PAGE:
The performance of the RR algorithm depends heavily on the size of the time quantum. At one extreme, if the time quantum is extremely large, the RR policy is the same as the FCFS policy. In contrast, if the time quantum is extremely small (say, 1 millisecond), the RR approach can result in a large number of context switches. Assume, for example, that we have only one process of 10 time units. If the quantum is 12 time units, the process finishes in less than 1 time quantum, with no overhead. If the quantum is 6 time units, however, the process requires 2 quanta, resulting in a context switch. If the time quantum is 1 time unit, then nine context switches will occur, slowing the execution of the process accordingly (Figure 5.5).

Thus, we want the time quantum to be large with respect to the contextswitch time. If the context-switch time is approximately 10 percent of the time quantum, then about 10 percent of the CPU time will be spent in context switching. In practice, most modern systems have time quanta ranging from 10 to 100 milliseconds. The time required for a context switch is typically less than 10 microseconds; thus, the context-switch time is a small fraction of the time quantum.

Turnaround time also depends on the size of the time quantum. As we can see from Figure 5.6, the average turnaround time of a set of processes does not necessarily improve as the time-quantum size increases. In general, the average turnaround time can be improved if most processes finish their next CPU burst in a single time quantum. For example, given three processes of 10 time units each and a quantum of 1 time unit, the average turnaround time is 29. If the time quantum is 10, however, the average turnaround time drops to 20. If context-switch time is added in, the average turnaround time increases even more for a smaller time quantum, since more context switches are required.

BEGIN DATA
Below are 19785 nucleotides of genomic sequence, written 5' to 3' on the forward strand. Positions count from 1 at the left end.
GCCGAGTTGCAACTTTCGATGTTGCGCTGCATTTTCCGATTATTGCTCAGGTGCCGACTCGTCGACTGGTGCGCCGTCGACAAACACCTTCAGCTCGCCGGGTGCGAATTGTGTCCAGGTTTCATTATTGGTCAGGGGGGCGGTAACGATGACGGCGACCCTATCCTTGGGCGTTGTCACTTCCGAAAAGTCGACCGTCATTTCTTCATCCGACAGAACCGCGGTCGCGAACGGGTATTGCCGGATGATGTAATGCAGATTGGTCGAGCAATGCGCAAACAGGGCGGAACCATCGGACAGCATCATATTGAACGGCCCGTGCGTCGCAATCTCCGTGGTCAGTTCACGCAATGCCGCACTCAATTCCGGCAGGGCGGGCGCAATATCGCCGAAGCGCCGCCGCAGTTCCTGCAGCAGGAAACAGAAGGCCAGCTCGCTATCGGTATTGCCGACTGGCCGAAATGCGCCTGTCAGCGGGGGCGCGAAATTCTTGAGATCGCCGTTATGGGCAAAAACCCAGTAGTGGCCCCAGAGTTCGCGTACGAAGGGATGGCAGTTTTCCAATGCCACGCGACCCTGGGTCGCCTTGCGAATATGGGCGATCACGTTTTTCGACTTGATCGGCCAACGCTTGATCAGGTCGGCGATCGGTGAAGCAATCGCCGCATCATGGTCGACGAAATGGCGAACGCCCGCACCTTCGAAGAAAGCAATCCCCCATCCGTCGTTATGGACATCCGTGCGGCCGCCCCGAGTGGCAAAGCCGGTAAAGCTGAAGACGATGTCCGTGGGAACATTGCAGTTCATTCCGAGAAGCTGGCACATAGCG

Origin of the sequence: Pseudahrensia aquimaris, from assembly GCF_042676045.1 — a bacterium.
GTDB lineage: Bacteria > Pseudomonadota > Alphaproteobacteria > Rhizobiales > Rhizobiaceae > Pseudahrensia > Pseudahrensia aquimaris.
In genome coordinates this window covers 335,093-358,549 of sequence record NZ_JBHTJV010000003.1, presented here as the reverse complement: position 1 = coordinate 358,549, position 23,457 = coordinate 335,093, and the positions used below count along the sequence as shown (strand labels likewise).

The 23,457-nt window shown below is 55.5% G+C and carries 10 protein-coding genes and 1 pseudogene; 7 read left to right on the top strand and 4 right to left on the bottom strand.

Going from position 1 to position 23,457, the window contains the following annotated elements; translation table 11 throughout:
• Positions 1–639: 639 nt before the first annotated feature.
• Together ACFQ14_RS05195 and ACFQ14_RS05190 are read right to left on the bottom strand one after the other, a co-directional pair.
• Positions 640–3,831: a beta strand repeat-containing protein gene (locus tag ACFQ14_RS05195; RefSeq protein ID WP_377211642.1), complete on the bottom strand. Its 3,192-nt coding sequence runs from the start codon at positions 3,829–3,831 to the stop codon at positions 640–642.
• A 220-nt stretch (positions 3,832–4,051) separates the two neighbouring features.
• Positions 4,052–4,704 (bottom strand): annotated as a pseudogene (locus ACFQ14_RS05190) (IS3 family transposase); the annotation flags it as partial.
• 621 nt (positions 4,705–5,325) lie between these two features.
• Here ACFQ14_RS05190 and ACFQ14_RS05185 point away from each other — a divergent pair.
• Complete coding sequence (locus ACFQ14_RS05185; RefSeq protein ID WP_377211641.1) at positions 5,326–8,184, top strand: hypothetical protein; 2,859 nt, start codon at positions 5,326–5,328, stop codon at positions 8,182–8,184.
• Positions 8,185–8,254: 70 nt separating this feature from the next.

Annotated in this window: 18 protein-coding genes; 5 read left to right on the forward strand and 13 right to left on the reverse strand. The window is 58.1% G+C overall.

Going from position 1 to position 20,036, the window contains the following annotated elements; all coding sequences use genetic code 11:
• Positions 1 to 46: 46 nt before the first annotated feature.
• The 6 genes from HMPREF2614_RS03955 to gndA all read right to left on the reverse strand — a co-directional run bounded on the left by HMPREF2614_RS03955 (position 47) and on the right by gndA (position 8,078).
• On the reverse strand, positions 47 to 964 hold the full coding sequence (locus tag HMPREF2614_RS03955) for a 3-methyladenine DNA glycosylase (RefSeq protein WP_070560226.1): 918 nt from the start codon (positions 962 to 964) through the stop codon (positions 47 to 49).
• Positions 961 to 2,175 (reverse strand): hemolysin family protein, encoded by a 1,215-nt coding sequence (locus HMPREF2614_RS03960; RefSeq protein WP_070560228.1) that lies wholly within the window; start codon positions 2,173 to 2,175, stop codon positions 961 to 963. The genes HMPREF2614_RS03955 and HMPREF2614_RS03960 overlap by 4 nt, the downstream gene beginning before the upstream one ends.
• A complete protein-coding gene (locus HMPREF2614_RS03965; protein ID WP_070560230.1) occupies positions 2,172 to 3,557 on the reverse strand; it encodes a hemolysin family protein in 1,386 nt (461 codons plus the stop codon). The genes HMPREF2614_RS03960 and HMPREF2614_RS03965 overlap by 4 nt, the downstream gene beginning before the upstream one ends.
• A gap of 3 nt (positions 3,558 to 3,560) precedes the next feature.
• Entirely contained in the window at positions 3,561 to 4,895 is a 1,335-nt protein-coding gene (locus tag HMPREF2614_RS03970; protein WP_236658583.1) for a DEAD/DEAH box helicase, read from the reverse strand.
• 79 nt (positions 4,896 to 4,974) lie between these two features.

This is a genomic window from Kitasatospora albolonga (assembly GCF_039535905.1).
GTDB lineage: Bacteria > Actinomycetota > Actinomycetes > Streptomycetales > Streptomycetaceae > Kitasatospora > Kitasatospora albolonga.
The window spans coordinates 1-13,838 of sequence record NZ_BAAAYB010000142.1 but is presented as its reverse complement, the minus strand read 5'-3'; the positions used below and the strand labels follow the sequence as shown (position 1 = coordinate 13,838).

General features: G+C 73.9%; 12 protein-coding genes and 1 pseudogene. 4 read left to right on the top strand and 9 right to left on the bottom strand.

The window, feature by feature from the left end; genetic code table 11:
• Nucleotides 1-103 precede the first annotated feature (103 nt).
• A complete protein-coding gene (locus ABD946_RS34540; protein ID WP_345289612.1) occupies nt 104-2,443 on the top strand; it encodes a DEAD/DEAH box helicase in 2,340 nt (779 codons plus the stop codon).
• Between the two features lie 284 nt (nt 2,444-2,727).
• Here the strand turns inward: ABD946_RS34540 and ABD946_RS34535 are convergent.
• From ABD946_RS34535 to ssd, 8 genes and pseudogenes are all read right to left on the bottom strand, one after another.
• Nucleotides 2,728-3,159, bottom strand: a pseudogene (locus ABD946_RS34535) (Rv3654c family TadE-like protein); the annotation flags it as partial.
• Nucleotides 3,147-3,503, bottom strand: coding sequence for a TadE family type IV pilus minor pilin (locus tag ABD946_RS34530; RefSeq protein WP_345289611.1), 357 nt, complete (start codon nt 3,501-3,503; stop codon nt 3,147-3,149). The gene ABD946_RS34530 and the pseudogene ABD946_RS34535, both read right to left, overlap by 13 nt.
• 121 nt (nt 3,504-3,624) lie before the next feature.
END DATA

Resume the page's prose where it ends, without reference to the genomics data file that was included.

Although the time quantum should be large compared with the contextswitch time, it should not be too large. As we pointed out earlier, if the time quantum is too large, RR scheduling degenerates to an FCFS policy. A rule of thumb is that 80 percent of the CPU bursts should be shorter than the time quantum.

Other scheduling algorithms are: First-Come First-Served; Shortest-Job-First; Priority; Multilevel Queue; Multilevel Feedback Queue. All are explained in Operating System Concepts.

About the Authors

Abraham Silberschatz is the Sidney J. Weinberg Professor of Computer Science at Yale University. Prior to joining Yale, he was the Vice President of the Information Sciences Research Center at Bell Laboratories. Prior to that, he held a chaired professorship in the Department of Computer Sciences at the University of Texas at Austin.

Professor Silberschatz is a Fellow of the Association of Computing Machinery (ACM), a Fellow of Institute of Electrical and Electronic Engineers (IEEE), a Fellow of the American Association for the Advancement of Science (AAAS), and a member of the Connecticut Academy of Science and Engineering.

Greg Gagne is chair of the Computer Science department at Westminster College in Salt Lake City where he has been teaching since 1990. In addition to teaching operating systems, he also teaches computer networks, parallel programming, and software engineering.